BookLust Twist: This is a popular one: from Book Lust in the chapter “African Literature in English” (p 16). Also in More Book Lust in two places, the introduction (p xi), and again in the chapter called “Lines that Linger, Sentences that Stick” (p 140).


Rage of the Vulture

Unsworth, Barry. Rage of the Vulture. New York: W.W. Norton & Company, 1982.

Reason read: March is (or was) a good time to visit Turkey. I thought I had gotten rid of all the “good time to visit” reasons, but I guess there was one straggler. Oh well.

As an aside, I am always daunted by books with lists of characters. It’s as if the author is warning the reader, “I have included so many people you won’t be able to keep up.” One character I could not wrap my empathy around was Captain Robert Markham. He’s not very lovable as the main protagonist. He doesn’t connect with his ten year old son except to see him as a rival for his wife’s affections. It’s as if he doesn’t know what to do with his boy, Henry. This fact is not lost on the kid. Meanwhile, Robert treats his wife as an ornamental yet extremely fragile vase he parades out and places front and center during social occasions. His saves his sexual appetite for Henry’s governess. He all but rapes this poor girl because he has told her his truth; his Armenian fiance was raped and murdered twelve years earlier at their engagement party. What happens when all these secrets are revealed and Markham’s world starts to unravel? It’s an interesting dilemma.

Lines that got me (and there were a lot of them so I will try to keep this to a minimum), “He seemed to live behind some contrived fence, as ill or afflicted people do” (p 22), and “He would silence this voice of consolation which sought to make his apostasy trivial” (p 231).

Author fact: Unsworth also wrote Sacred Hunger which is also on my list.

Book trivia: I could picture this as a movie.

Nancy said: In Book Lust To Go Pearl recommended Rage of the Vulture as a book written by a non-Turkish writer. In More Book Lust Pearl mentions Rage of the Vulture as a historical novel and describes the plot.

BookLust Twist: from Book Lust To Go in the chapter called “Turkish Delights: Fiction” (p 239). Also in More Book Lust in the chapter called “Digging Up the Past Through Fiction (p 79).


Openhearted Audience

Haviland, Virginia, ed. The Openhearted Audience: Washington D.C.: Library of Congress, 1980.

Reason read: Pearl included this in the chapter called “Your Tax Dollars at Work” and tax filing time is normally April. Read in memory of normalcy.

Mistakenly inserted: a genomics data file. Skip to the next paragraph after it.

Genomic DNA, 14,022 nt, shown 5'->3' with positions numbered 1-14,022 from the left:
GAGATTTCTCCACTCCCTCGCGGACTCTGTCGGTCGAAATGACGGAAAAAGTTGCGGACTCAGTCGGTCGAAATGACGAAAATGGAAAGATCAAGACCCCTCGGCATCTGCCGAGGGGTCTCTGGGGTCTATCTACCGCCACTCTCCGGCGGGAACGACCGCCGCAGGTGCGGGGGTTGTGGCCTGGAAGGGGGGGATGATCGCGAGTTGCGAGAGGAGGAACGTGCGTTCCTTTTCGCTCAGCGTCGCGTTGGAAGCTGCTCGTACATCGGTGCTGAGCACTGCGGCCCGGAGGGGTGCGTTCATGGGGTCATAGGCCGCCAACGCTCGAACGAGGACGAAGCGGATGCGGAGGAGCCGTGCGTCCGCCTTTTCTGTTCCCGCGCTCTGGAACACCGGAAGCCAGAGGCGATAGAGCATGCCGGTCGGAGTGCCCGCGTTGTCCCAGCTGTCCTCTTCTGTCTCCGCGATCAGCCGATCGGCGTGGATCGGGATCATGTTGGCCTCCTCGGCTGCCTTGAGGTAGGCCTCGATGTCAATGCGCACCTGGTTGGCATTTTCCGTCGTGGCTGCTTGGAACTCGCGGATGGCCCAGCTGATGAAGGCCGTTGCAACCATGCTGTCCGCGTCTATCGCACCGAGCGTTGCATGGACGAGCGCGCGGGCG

Openhearted Audience is a collection of essays (actually lectures given in observance of National Children’s Book Week, (in November) at the Library of Congress) by authors who primarily write books for children:

  • Pamela Travers who wrote the Mary Poppins series (which is not on my list).
  • Maurice Sendak who wrote so many good books (everyone knows Where the Wild Things Are). None are on my challenge list, though. I liked what he had to say about New York, “Now, the point of going to New York was that you ate in New York” (p 32). Amen.
  • Joan Didion who wrote Miami, which I finished for the challenge and Play It as It Lies which will be read later. she wanted to know what it means to write for children as opposed to adults. Is there stigma attached to writing for a less developed intelligence?
  • Erik Haugaard who made the point about sharing art. I have often wondered why it is important to us that people first agree, then like, our recommendations where art is concerned. the fact we can find ourselves offended when one doesn’t share our opinions, or worse, dislike the recommendation mystifies me. Even though we didn’t produce the art, write the book, or make the movie, we feel rejected somehow; as if the art we presented were our own.
  • Ursula K. Le Guin who wrote The Wizard of Earthsea (her first book for children).
  • Ivan Southall who said “Life is more than blunt reaction” (p 87).
  • Virginia Hamilton who won the Mystery Writers of America Edgar Allan Poe Award in 1969.
  • Jill Paton Walsh who won the Whitbread Literary Award in 1974.
  • Eleanor Cameron who talks of dreams.
  • John Rowe Townsend who was both a critic and a children’s writer.

Author Editor fact: Haviland interviewed Sendak. I wonder what that experience was like because he seemed like a curmudgeon.

Book trivia: Openhearted Audience is full of great illustrations.

Nancy said: Pearl didn’t say anything about this selection. In fact, she didn’t pick it. A librarian from Illinois sent Pearl a list of government documents people should read and Openhearted Audience was included.

BookLust Twist: from More Book Lust as mentioned before in the chapter called “You Tax Dollars at Work” (p 239).